"Do you miss Papa, darling?" her mother asked her.

"Yes mama, but he will soon be home and we will be happy then," Magda told her gently.

"I love you very much Magda, more than the wheat loves the sunlight and the sky loves the land," her mother told her, kissing her hair.

Magda smiled a solemn smile for a little girl, but she knew what had to be done to protect her mother and father. She had read a great deal and understood much - more than many grown-ups in some ways. She kissed her mother and returned to her chair by the window. After a little while, Pickles joined her again and fell asleep with his head on her feet. She patted him gently and read her book.

It was mid-afternoon when her mother had put the kettle on that Magda heard soft music coming from the garden. She put down her book and carefully slipped her feet from her shoes so as not to disturb Pickles. She stood by the window very still and listened. The music seemed to draw her into itself and to leave her almost breathless. She clutched at the little iron horseshoe pendant that she wore and somehow the music seemed dark and malevolent now instead of sweet and charming. She frowned and shook the sound out of her ears.

Coming along the road was a man. He was trudging along, for the day was warm, but Magda knew instantly that it was her father. Slowly he came, his hands in the pockets of his jacket and his head drooped as he walked, thinking of his wife and daughter. He did not hear the music snaking about the house and trying to draw his daughter out to greet him. He turned at the foot of the lane and paused to look up at the house. Magda waved to him and he smiled and waved back. Now he seemed to be refreshed and he strode up towards the house.

When he was close to the house, Pickles raised his head and barked. Magda hushed him and opened the window. Without a sound she took her iron pendant and threw it out to her father. He caught it in one hand and suddenly the music stopped and a scream shattered the peace of the afternoon echoing out across the fields. Only then did Magda run to the front door and pull it open, opening her arms wide to greet her father. He seemed as if a great weight had been lifted from him then and he ran into the hallway, sweeping her up in his arms and holding her close. She wrapped her arms tightly about him smelling the sweet scent of tobacco in his hair and the tweed of his jacket and she wept for she had almost lost him. Pickles barking roused his wife who came and embraced them both. They stood in the doorway then and across the fields an old faerie fled from the touch of cold iron never to return.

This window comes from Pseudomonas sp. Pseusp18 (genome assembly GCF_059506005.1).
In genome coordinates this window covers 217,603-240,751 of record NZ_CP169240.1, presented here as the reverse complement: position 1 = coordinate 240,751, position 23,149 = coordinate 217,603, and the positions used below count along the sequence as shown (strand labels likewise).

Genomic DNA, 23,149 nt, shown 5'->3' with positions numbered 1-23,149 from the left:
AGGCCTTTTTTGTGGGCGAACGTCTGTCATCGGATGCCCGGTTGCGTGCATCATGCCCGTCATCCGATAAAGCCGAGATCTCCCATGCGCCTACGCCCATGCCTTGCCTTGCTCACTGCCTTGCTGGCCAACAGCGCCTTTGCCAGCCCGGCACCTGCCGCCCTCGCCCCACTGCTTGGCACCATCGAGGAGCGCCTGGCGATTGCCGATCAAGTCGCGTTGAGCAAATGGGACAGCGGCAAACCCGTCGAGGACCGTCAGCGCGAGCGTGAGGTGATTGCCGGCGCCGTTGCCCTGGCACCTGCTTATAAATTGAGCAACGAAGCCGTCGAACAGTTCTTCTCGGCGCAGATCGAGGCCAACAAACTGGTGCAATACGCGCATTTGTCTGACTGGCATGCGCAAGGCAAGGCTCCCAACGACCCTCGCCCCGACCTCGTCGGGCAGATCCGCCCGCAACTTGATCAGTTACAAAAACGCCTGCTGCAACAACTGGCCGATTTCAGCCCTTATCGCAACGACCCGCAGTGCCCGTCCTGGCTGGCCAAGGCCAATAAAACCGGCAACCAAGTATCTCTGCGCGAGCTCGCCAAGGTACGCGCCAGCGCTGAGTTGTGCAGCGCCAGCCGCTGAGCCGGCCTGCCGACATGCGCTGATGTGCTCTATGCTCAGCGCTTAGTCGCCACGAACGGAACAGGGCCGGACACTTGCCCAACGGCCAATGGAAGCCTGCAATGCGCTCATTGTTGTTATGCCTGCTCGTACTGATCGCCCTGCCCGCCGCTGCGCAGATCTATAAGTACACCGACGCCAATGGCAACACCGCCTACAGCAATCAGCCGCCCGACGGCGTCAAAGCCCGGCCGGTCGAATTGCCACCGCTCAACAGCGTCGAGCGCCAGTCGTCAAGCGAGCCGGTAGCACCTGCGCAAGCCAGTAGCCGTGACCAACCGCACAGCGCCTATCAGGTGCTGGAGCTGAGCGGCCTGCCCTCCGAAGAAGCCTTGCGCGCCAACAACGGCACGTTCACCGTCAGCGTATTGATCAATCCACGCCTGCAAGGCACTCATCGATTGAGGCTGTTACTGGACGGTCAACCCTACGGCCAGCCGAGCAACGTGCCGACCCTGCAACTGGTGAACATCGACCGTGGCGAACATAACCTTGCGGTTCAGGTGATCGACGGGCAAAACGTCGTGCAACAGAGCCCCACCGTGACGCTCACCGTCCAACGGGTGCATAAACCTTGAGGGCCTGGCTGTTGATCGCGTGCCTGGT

5 comments:

Anonymous said...

what a clever child

Jodie said...

Fantastic ! Right to the very end I though pickles was going to be a goner !

Rosemary in Utah said...

The zig-zag part in her hair is so precious, yet I long to straighten it!

Is the word "zig-zag" used in the UK? "Part", meaning the line on the scalp where the hair goes in opposite directions, is that the same word in UK?

I get that the iron was repulsive to the old fairy, (how long does it take for a fairy to get old?)but I don't get why the iron ruined Magda's appetite.

Griffin said...

Rosemary, yes we have zig-zag... a word last popularly used by er, the Spice Girls!! We call the part a parting tho'.

Faeries are as old as the earth and elements from which they come. The iron didn't ruin Magda's appetite, she ate slowly and deliberately because she was a very serious little girl.

She flung the iron out to her father so that it would be the first thing that met him when he got home.

Faeries are not the only ones who can be tricksy!

bad penny said...

oh I seem to be a nonny mouse again ... that first comment was from me squeak squeak !